14 May, 2018

Walkabout: The Bower Bird

The Bower Bird is found in Australia and New Guinea. It is a collector of stuff. Among the bower birds found locally, the males predominantly collect blue stuff. They line their nests with blue trinkets, bits of plastic, coloured paper, flowers, feathers from other birds, anything that's blue. I'm no ornithologist, but I generally understand that this is done to lure potential mates. The more stuff collected, the more vibrant the male's nest appears to the female bower birds. It doesn't matter where the stuff comes from, I don't know if the specific shade of blue matters, but I'm sure some kind of though process goes through the male bird's head as it ccumulates the stuff.

Modern Indigenous Australian culture feels a bit like that in a lot of ways. Where the male bower bird represents the members of the Indigenous community, and the female bower bird represents government funding bodies, non-indigenous outsiders, and anyone who might have anything to say about anything Indigenous.

When local artists indicate that they might be Indigenous, they are instantly expected to produce dot paintings, because that's what "Australian Aboriginal Art" is.

Much of the folklore of various groups involves animals with distinctive character traits. These traits function as a shorthand so that listeners will know what to expect from different character's with regards to their personalities and traits. A similar tradition can be seen back as far as Aesop's fables in the Western Canon, but "primitive tribal groups" can't presume to stand at the level of the great philosophers, so they draw terminology from other tribal groups and call the animals "totems". This also fits basically with the complex system of familial moiety, and is a quick way to explain how groups are interconnected to colonial anthropologists who have no similar notion in their own culture, so it seems to work multiple ways. This gives us individuals who claim their own totem based on the character traits of animal spirits in the stories they identify with, then a family totem based on what their people can remember of the past, and finally a people linked to a specific ancestral land (where I live in Tharawal land, but most of the Indigenous elders I know identify as Wiradjuri, Gamilaroi, or Dharug...and most will go back to that land when they die).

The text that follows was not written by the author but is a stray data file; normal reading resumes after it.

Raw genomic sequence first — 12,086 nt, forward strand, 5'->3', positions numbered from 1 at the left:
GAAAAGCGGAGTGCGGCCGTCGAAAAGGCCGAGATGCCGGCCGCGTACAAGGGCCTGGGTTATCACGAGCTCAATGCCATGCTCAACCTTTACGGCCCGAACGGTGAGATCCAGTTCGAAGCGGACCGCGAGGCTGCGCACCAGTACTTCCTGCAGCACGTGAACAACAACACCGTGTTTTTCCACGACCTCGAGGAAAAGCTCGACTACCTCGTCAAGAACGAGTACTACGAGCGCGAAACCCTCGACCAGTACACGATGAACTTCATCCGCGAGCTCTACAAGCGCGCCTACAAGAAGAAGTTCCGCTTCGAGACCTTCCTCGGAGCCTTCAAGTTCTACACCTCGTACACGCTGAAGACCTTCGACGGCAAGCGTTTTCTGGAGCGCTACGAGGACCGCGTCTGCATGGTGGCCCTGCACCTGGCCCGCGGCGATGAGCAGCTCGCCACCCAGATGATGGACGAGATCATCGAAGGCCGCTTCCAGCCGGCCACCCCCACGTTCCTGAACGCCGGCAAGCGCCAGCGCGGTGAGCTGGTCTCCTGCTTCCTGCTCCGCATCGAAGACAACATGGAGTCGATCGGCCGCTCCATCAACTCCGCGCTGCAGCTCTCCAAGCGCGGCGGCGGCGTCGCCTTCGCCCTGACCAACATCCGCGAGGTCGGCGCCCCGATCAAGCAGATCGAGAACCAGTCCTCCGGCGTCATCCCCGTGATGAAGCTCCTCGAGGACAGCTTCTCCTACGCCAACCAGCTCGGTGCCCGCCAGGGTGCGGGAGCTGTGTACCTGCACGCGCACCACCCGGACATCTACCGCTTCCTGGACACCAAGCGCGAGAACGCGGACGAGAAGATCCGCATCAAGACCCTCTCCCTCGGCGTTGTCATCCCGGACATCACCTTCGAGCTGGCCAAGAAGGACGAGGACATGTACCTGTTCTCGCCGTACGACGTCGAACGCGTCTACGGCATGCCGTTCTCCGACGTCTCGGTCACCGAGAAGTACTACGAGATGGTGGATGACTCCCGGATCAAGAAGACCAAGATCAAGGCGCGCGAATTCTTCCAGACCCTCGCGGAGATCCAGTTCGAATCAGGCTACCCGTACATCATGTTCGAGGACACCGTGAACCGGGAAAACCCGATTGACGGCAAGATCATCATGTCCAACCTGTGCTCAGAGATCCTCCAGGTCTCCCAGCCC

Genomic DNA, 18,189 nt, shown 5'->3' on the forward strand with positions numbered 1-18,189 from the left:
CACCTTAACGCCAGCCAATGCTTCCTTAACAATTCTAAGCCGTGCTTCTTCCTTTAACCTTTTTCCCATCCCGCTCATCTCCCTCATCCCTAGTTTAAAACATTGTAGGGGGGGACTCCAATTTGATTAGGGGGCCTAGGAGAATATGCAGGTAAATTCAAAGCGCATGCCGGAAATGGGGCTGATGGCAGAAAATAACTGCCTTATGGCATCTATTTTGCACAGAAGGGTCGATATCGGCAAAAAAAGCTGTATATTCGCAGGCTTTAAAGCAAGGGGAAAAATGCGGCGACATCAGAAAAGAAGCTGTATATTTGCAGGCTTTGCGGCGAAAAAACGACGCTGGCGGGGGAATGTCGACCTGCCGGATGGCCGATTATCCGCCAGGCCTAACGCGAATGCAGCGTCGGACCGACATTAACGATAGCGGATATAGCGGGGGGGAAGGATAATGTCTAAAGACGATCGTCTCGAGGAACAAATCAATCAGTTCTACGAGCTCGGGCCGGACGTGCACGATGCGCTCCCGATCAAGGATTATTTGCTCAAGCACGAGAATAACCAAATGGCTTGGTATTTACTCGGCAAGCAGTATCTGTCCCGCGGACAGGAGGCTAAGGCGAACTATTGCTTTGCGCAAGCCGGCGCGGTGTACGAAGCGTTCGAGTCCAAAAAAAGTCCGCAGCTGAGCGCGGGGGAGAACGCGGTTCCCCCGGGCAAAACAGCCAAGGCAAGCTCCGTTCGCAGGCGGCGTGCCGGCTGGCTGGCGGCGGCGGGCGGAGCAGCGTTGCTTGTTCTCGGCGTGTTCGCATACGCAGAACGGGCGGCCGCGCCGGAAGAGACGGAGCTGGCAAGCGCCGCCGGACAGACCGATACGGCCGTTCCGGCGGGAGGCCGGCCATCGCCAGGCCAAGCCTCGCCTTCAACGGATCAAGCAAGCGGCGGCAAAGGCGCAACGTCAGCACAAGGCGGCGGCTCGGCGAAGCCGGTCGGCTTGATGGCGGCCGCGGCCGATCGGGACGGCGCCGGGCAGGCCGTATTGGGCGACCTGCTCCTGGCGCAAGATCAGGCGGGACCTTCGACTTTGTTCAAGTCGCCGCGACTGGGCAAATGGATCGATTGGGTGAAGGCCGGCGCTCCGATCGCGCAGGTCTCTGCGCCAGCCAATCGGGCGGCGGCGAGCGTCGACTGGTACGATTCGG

Australian English words derived from Indigenous terms often reflect a very specific time and place. Such as the urban legend that when a colonist asked what a certain animal was, their Indigenous companion responded "Kangaroo", meaning "I don't understand you". Other terms were drawn from a specific local dialect, and they were considered "Aboriginal" by ethnocentric invaders who couldn't be bothered to learn the local ways, and didn't understand that English farming techniques weren't suitable to this part of the world. 

But there's more to the Bower Bird analogy than this.

Just as I said the word "totem" had basically been appropriated by the community, because it was a close enough fit to what they were trying to say, various Indigenous groups have no problem absorbing other concepts into their cultural melting pot. It is said that Islam came to Australia before Christianity along the northern coastline via the Malaccan traders across Malaysia and Indonesia. Some groups have added to the roster of characters in their animal fables by adding introduced species like cats and foxes (with their traditional European traits). An elder told me the appropriate procedure to curse someone by "pointing the bone", but I don't know if this was a real belief, a joke on the outsider white guy, or just him playing "the role of the mysterious elder with hidden knowledge" because that's just what he was expected to do in the type of social situation where we were talking. I've watched in more public settings when elders told cocky white student teachers that they wouldn't know how to track a goanna through light scrub, only to then explain tactics that I've seen repeated on several nature documentaries. I've seen elders tell white people things they wanted to hear, even though I'd corroborated through several other sources that something else seemed to be the more likely truth.

When so much has been systematically destroyed and lost, the only way to maintain a sense of identity is to cling onto the pieces that are left, and paste them together with anything else that can give them a bit of context. The fact that Indigenous Australian communities have been doing this for so long could easily be their greatest strength in this setting. 
Post a Comment